Section: New Results

Quality of service and transport layer for future networks

On the Impact of the Flow-Size Distribution's Tail Index on Network Performance with TCP Connections

Participant : Paulo Gonçalves.

This is a joint work with Oana Goga (UPMC, Lip6) and Patrick Loiseau (Eurecom).

In this work, we studied the impact of the flow-size distribution on network performance in the case of a single bottleneck with finite buffer. To tackle the case where flows are transmitted with the TCP protocol, we use real experiments and ns-2 simulations. Our preliminary results show that the distribution's tail index impacts the performance in a more complex way than what is reported in existing literature. In particular, we exhibit situations where a heavier tail gives better performance for certain metrics. We argue that a main cause of our observed results is the transient behavior at the beginning of each flow.

Available Bandwidth Estimation for Multihop Wireless Networks

Participants : Isabelle Guérin Lassous, Van Nam Nguyen.

Estimating the available bandwidth in IEEE 802.11-based multi-hop wireless networks is a very difficult task due to the medium sharing among contending nodes and collisions between hidden stations. Several methods have been proposed so far for these networks to compute the available bandwidth on wireless links. If some recent solutions such as ABE and IAB now take into account collisions and their impact on the mean backoff, none of them considers the packet retransmissions due to collisions, although these retransmissions have an impact on the available bandwidth. In this work, we have proposed a new available bandwidth estimation for multi-hop wireless networks called RABE (Retransmission-based Available Bandwidth). This method integrates the average number of retransmission attempts in the available bandwidth estimation, in addition to other relevant parameters like the idle periods durations and the collision probability. RABE has been evaluated by simulation and the obtained results show that RABE can achieve a mean error ratio of 17% in comparison with the real measurement. Furthermore RABE is at least two times more accurate than ABE and ten times more accurate than IAB.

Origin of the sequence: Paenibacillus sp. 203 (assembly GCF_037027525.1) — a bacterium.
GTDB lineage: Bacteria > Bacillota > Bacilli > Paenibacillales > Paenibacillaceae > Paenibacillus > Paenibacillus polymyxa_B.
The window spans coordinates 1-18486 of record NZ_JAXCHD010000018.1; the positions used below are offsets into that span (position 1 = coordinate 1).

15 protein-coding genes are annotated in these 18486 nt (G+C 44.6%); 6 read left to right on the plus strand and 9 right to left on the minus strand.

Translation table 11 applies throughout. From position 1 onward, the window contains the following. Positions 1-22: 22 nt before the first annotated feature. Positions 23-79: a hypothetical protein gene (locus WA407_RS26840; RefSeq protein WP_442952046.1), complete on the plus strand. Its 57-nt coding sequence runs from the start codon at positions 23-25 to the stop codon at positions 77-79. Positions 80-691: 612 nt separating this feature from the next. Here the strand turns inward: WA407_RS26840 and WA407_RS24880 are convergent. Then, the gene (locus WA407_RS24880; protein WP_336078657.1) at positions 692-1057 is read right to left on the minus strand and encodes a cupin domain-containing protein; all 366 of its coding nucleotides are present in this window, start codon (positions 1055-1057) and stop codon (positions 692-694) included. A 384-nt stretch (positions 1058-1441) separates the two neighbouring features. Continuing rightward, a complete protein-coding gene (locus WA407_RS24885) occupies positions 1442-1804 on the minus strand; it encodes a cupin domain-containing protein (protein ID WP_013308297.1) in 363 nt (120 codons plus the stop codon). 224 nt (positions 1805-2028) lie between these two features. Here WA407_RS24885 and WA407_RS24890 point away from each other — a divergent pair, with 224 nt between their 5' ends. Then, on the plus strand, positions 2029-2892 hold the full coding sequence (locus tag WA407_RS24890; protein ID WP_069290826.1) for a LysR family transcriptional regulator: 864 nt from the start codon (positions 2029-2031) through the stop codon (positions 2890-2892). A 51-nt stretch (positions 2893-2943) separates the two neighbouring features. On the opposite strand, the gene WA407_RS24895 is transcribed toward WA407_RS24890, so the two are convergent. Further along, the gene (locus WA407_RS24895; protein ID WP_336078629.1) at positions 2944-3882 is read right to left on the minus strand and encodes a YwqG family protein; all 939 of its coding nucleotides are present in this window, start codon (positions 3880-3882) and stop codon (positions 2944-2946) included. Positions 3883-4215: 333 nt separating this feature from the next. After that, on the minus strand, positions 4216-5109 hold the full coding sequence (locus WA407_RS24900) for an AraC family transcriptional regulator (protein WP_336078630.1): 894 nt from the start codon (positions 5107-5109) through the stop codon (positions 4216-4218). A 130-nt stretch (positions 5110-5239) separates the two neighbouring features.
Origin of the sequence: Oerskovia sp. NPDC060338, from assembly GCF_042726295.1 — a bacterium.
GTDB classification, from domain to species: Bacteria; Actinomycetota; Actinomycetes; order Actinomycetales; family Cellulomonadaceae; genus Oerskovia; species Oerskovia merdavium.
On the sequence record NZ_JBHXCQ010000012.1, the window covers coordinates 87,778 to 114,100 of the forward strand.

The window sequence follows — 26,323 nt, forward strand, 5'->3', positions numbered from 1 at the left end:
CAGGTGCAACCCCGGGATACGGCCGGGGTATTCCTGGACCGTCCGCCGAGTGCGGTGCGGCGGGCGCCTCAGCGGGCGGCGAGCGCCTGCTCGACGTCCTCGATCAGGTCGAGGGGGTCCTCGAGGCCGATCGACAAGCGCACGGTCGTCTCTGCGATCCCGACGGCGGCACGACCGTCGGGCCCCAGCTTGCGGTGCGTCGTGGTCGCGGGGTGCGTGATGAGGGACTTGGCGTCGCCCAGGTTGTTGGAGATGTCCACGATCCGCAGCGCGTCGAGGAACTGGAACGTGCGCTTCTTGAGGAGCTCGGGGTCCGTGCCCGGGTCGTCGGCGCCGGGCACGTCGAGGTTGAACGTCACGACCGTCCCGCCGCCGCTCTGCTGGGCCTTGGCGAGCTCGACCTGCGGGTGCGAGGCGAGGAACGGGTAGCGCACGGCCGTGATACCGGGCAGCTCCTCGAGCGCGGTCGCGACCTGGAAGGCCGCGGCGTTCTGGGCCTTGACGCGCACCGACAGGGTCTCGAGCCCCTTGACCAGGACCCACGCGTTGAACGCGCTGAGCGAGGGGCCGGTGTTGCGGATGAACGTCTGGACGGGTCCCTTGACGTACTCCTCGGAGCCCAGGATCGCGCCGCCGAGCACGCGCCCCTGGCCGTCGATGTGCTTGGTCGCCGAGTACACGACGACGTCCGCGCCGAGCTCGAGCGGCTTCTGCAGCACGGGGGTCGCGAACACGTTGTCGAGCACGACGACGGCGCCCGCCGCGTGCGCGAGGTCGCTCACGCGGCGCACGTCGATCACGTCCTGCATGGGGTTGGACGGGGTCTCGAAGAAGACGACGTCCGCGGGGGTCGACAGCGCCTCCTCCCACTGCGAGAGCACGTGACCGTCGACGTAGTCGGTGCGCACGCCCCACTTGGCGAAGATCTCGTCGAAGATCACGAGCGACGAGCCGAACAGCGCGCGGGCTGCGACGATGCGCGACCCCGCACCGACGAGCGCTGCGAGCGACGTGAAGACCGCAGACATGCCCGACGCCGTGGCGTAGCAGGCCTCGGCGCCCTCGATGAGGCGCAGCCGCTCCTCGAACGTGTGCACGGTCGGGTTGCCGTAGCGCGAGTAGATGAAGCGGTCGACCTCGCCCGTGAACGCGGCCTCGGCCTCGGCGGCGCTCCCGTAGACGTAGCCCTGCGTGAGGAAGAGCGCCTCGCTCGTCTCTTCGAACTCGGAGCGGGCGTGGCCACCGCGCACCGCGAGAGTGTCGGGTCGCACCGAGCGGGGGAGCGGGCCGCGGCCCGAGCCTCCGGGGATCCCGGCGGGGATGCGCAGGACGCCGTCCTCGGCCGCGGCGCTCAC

On The Recovery Performance of Single- and Multipath OLSR in Wireless Multi-Hop Networks

Participants : Inès Doghri, Isabelle Guérin Lassous.

In this work, we study and improve the recovery properties of single- and multipath routing strategies when facing network failure situations. In particular, we focus our study on two MANET routing protocols: OLSR and its multipath extension MP-OLSR. In various wireless multi-hop network environments, especially in multiple chain topologies, we define and evaluate the latency introduced by these protocols to find a new path after a link failure. Theoretical estimations and simulation results show that, under dual chain-topologies, this latency can be too long and incompatible with the needs of loss and delay constrained applications. As the source nodes cannot detect link failures immediately because of the delay incurred by the well-known nature of link state protocols in general, and of OLSR Topology Control (TC) messages in particular, these nodes keep sending packets along broken paths. We thus study the inconsistencies between the actual network topology and the nodes’ own representation. After analyzing the consequences of this long latency, we seek to alleviate these problems with the introduction of adapted mechanisms. We propose three new different schemes and accordingly extend the original OLSR and MP-OLSR protocols in order to decrease the expected latency and improve the protocol performance. Simulation results show a steep decrease of the latency when using these new schemes in dual chain-topologies. We also discuss these results in terms of packet loss, end-to-end delay and overhead.